Both the handlebar and the Fu Manchu are pretty attention-grabbing styles. They aren’t quite as common as a straightforward Chevron.
The rarer a style is, the more attention it’ll draw.
While the sharply defined curls of a handlebar do definitely catch the eye, they aren’t quite as eye-catching as the long tendrils of the Fu Manchu.
In fact, it’ll be practically impossible to go about your day without a few stares and the occasional comment when you’ve gone for a Fu Manchu.
It’s just so uncommon that it’s hard to avoid this.
The handlebar, on the other hand, is common enough to avoid this for the most part. It will still most likely be the first thing people notice when they see your face.
But it’s unlikely to generate the same sort of attention that a Fu Manchu has.
If you aren’t hoping for your mustache to define your entire look, a handlebar may be more appropriate.
Both of these mustache styles are pretty high maintenance.
That’s mainly because they’re pretty long styles. With longer facial hair, you’ve got additional requirements including oiling, combing, balming, etc.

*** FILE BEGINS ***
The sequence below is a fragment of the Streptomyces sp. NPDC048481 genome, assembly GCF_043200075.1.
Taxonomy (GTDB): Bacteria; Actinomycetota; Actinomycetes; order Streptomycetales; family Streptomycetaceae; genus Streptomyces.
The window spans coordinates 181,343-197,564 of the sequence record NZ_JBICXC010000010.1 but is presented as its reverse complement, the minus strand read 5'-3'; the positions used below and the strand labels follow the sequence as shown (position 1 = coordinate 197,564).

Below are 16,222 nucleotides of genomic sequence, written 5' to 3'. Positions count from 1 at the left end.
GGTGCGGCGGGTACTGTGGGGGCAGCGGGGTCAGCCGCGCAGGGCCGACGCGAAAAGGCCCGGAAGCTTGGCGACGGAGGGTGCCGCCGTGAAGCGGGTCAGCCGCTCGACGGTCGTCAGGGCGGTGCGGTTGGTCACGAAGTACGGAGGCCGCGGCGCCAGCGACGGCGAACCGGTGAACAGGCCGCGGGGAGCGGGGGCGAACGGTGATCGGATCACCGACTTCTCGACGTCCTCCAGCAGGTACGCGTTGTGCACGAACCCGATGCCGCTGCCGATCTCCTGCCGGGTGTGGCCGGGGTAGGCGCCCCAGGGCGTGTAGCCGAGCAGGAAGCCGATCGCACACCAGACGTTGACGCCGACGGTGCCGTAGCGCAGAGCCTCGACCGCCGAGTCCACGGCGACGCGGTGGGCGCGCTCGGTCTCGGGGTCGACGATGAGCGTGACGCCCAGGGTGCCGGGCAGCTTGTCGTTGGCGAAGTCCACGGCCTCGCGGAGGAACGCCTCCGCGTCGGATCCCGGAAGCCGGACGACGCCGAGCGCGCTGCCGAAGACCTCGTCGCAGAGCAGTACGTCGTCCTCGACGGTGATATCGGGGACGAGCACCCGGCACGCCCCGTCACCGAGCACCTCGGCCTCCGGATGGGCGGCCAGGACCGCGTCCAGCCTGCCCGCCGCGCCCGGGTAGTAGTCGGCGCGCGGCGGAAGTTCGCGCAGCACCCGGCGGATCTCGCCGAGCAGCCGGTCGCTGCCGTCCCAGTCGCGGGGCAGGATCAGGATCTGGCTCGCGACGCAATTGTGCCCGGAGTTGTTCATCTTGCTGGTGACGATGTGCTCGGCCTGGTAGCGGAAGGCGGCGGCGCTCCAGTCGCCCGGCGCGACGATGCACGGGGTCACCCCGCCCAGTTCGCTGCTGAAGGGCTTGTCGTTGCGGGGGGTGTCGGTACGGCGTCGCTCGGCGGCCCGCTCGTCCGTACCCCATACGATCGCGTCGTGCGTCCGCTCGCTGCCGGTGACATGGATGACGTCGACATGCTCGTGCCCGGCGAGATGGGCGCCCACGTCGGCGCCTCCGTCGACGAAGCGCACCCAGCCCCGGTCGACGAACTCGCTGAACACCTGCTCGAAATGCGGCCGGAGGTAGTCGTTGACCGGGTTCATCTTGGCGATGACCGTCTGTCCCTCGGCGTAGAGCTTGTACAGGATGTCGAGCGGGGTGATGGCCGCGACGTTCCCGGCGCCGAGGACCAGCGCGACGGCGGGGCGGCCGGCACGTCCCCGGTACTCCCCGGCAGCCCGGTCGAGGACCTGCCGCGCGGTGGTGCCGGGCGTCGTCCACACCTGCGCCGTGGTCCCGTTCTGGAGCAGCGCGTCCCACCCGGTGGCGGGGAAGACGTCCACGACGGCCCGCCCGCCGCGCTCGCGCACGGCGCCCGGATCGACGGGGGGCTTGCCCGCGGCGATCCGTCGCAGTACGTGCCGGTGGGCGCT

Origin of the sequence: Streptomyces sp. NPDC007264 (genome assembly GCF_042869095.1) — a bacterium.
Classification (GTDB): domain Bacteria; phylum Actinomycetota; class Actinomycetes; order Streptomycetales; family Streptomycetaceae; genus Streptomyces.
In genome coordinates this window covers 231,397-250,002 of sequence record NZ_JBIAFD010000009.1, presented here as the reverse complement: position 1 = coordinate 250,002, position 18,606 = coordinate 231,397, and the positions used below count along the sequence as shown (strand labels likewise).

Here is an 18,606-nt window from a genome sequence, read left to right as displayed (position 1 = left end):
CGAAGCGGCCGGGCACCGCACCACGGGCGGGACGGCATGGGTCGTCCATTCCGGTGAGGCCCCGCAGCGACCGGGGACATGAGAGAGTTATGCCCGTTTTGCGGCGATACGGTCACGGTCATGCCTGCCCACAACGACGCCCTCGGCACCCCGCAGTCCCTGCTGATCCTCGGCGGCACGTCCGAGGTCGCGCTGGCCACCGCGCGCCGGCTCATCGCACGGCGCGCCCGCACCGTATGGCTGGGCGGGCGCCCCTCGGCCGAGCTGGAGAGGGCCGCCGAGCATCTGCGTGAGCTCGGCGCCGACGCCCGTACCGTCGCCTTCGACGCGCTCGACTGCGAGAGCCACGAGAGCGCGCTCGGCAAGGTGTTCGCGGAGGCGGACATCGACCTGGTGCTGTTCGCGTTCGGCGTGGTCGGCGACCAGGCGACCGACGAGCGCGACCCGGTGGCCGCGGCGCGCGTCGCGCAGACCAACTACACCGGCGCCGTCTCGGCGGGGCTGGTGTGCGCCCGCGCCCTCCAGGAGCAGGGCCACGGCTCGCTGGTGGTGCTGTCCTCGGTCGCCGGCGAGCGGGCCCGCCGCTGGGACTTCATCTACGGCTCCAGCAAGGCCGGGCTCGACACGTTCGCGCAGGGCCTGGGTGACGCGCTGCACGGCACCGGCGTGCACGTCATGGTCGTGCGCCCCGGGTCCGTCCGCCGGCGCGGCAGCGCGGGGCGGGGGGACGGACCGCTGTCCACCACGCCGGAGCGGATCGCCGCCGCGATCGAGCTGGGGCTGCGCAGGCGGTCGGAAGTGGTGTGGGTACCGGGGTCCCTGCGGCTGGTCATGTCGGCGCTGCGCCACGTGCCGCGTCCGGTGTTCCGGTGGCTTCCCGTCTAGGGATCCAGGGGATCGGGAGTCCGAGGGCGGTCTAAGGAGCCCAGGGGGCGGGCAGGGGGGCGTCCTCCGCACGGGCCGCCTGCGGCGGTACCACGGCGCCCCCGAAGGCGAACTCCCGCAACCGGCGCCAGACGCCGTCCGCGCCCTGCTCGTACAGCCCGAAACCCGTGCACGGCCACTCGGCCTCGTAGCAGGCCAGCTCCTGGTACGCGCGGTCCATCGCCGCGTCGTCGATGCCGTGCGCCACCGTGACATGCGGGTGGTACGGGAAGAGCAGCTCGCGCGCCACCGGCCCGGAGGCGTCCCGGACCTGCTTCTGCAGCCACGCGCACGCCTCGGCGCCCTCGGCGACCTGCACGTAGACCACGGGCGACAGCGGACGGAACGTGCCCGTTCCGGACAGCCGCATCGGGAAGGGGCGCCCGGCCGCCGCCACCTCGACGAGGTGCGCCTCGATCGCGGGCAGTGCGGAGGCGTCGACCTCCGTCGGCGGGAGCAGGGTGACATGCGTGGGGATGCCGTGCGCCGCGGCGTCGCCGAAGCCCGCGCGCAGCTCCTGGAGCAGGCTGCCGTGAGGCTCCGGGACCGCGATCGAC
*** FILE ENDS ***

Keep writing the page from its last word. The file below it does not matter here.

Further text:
Not everyone will stick to these grooming habits, but longer facial hair will usually benefit from it.
The handlebar will also usually need a small amount of wax to keep those curled edges in place. While oiling is worth doing, it doesn’t have any hold.
If you want those curls to stay in place throughout the course of the day, a small amount of wax will be necessary.
But that’s about where it ends for the handlebar.
With the Fu Manchu, the long tendrils are tapered, straight, and smooth. They’re well defined and this takes some effort.
But it’s the length that makes the Fu Manchu such a tough style to maintain – even more so than the handlebar.
In addition, the upper lip is shaved in the center to keep the tendrils separated. This is an extra bit of grooming that will need to be considered as well.
Overall, the Fu Manchu is tougher to maintain than the handlebar. If this is important to you, don’t neglect it when making your decision.
Understanding the difference between similar mustache styles is the key to forging out your ideal aesthetic.
You don’t necessarily need to stick to the strictest definitions of a specific mustache style. There’s plenty of scope for experimentation.
Either way, use this knowledge to sculpt out of your ideal stache and stick to it for the long haul.
Ready Sleek founder. Obsessed with casual style and the minimalist approach to building a highly functional wardrobe. Also a fan of classic, vintage hairstyles.